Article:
2006 student protests in Chile

The 2006 student protests in Chile (also known as the Penguins' Revolution or The March of the Penguins, because of the students' uniform) were a series of ongoing student voice protests carried out by high school students across Chile from late April to early June 2006. The protests peaked on May 30 when 790,000 students adhered to strikes and marches throughout the country, becoming Chile's largest student demonstration of the past three decades and the first political crisis of president Michelle Bachelet's administration.

Amongst the students' short-term demands were free travel passes on buses and the waiving of the university admissions test (PSU) fee, while the longer term demands included: the abolition of the Organic Constitutional Act of Teaching (LOCE), the end to municipalization of subsidized education, a reform to the Full-time School Day policy (JEC) and a quality education for all.

On June 1, Bachelet addressed the nation by television, announcing several new measures for education that met most of the student's demands. On June 7 the president announced a 73-member presidential advisory committee – promised by Bachelet on her speech to discuss the students' long-term demands – which included six seats reserved for high school students. Initially hesitant to join the committee, on June 9 the student assembly finally accepted the invitation and called for an immediate end to strikes and school take-overs.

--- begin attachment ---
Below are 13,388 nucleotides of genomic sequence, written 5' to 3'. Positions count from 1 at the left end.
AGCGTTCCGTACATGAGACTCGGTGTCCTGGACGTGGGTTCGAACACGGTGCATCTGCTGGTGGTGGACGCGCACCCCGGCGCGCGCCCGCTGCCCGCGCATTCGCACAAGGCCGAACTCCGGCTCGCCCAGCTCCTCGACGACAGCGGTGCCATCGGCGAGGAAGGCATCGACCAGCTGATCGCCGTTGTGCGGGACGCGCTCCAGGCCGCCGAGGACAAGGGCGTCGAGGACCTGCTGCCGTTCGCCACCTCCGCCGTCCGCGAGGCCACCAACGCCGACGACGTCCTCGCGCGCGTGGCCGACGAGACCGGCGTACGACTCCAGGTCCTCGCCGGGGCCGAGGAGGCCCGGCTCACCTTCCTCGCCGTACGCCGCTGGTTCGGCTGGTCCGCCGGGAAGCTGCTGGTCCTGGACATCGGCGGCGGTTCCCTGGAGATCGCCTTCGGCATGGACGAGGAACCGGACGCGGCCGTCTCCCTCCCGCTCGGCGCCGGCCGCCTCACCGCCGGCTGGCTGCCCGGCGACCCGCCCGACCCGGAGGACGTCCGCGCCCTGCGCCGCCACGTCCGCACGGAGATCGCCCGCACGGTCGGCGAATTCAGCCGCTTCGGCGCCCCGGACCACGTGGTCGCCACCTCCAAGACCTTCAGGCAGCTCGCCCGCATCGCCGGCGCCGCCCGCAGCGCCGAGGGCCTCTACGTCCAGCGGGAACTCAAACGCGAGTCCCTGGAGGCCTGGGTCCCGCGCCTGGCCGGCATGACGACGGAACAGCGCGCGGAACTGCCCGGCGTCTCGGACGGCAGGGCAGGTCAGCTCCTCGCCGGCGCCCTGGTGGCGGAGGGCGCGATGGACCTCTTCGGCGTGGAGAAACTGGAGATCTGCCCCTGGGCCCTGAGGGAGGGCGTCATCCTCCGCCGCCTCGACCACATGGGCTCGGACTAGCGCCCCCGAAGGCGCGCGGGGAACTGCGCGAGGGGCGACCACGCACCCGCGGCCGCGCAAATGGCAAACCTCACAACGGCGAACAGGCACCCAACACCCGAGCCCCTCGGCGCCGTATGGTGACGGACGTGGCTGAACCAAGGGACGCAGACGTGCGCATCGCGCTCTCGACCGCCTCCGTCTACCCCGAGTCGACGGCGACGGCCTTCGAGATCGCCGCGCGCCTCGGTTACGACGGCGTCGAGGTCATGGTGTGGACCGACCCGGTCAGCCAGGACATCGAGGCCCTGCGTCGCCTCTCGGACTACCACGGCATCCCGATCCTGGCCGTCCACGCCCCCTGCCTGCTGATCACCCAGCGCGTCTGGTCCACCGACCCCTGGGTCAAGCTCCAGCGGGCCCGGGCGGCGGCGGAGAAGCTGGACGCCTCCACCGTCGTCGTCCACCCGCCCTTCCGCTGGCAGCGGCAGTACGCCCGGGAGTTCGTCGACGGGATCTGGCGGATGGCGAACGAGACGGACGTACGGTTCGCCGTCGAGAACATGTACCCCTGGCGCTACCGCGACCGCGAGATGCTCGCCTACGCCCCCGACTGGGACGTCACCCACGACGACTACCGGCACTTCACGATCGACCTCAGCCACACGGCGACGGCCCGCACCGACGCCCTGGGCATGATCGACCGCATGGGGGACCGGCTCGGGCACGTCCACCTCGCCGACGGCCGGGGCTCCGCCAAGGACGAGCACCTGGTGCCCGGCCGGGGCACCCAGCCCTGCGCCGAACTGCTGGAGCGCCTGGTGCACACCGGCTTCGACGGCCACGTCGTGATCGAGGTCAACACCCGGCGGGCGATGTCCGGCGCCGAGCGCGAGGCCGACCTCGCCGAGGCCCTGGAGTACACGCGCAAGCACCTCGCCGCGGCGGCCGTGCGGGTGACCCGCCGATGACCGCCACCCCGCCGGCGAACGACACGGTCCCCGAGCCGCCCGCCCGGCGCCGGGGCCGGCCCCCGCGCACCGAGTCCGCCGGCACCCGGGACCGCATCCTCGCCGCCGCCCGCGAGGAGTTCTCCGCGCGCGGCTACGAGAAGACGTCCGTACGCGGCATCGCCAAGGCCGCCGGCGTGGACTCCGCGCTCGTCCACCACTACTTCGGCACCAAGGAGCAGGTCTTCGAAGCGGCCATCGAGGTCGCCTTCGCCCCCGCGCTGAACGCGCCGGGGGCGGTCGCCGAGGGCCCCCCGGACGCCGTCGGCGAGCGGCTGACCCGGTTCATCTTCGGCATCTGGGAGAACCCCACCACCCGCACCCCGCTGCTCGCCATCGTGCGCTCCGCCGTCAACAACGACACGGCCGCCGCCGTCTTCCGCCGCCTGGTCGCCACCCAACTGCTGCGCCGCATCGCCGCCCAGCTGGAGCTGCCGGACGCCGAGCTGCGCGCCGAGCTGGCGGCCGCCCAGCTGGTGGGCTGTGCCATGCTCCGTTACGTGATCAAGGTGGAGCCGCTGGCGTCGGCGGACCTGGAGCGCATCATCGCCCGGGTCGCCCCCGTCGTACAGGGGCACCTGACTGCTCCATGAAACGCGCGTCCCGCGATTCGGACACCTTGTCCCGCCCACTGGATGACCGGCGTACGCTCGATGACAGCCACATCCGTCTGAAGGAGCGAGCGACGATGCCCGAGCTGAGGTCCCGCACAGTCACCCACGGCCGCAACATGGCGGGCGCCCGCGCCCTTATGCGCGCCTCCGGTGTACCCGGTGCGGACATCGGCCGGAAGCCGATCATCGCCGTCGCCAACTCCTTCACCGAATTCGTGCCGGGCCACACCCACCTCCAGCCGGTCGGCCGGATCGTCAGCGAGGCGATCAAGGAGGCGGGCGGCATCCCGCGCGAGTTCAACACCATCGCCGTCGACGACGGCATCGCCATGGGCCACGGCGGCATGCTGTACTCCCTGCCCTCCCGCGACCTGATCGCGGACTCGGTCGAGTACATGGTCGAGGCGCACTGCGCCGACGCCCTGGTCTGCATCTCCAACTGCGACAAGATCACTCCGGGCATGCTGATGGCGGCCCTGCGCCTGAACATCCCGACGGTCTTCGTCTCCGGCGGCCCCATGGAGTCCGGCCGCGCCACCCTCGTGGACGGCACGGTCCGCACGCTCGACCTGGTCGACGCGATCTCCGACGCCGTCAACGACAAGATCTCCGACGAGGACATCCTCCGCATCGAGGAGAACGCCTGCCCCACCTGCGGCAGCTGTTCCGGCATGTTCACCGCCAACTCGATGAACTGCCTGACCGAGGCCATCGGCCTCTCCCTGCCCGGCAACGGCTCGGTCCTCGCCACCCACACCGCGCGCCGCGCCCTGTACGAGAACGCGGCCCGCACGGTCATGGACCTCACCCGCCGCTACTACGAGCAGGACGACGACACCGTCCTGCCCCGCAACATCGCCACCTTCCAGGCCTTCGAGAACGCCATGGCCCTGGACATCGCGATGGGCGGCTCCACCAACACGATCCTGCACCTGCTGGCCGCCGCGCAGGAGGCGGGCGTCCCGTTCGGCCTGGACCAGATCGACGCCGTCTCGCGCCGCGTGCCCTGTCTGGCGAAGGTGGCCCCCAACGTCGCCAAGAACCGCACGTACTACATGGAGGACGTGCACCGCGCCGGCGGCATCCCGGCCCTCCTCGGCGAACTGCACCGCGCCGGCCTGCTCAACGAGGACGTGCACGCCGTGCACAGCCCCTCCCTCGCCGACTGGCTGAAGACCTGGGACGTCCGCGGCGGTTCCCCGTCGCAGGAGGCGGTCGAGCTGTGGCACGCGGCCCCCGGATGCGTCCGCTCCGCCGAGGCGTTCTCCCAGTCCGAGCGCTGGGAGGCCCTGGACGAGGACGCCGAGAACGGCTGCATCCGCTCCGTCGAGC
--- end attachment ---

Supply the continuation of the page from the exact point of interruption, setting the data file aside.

On August 23, around 2,000 students were marching in Santiago and other cities in the country, in protest of the slow speed that the reforms were taking place. The rally eventually got violent when small groups turned away from the peaceful demonstrations and started throwing rocks at the police. The police responded with tear gas and water cannons. More than 200 of the demonstrators were arrested and over a dozen were injured.[1]


A banner in an occupied school reads "The LOCE is a loser"

The Organic Constitutional Act of Teaching or LOCE (Act Nº 18,962) was enacted on March 7, 1990, and came into force on March 10, the last day of Pinochet's 16½ year dictatorship. Despite being widely criticized by both students and teachers as well as the ruling coalition (Concertación), it has remained largely unmodified since the restoration of democracy.

Critics of LOCE point out that it reduces the state's participation in education to a solely regulatory and protective role, whilst the true responsibility of education has been transferred to private and public corporations (public schools being managed by local governments — Municipalidades), thus reducing the participation that students, parents, teachers and non-academic employees had previously enjoyed in their schools.

During the 1990s, one of the main objectives of the Concertación administration was a so-called Educational Reform. One of the main pillars of this reform, launched during the Eduardo Frei Ruiz-Tagle administration, was the Jornada Escolar Completa, JEC (Full-time School Day policy) — a plan to increase the hours that high school students actually spend in classrooms (in many cases not increasing the number of additional classrooms and other infrastructure required). However, many consider that the quality of education has dropped to worrying levels despite the high level of government spending on public education. Studies have showed that the JEC still has not been correctly implemented nor has it achieved the desired results.[2]

Since 2000 a new demand has emerged with respect to the transport system's school pass and the new University Selection Test, and although much progress was made in some areas, the core of the students' demands have remained unsolved as of 2006.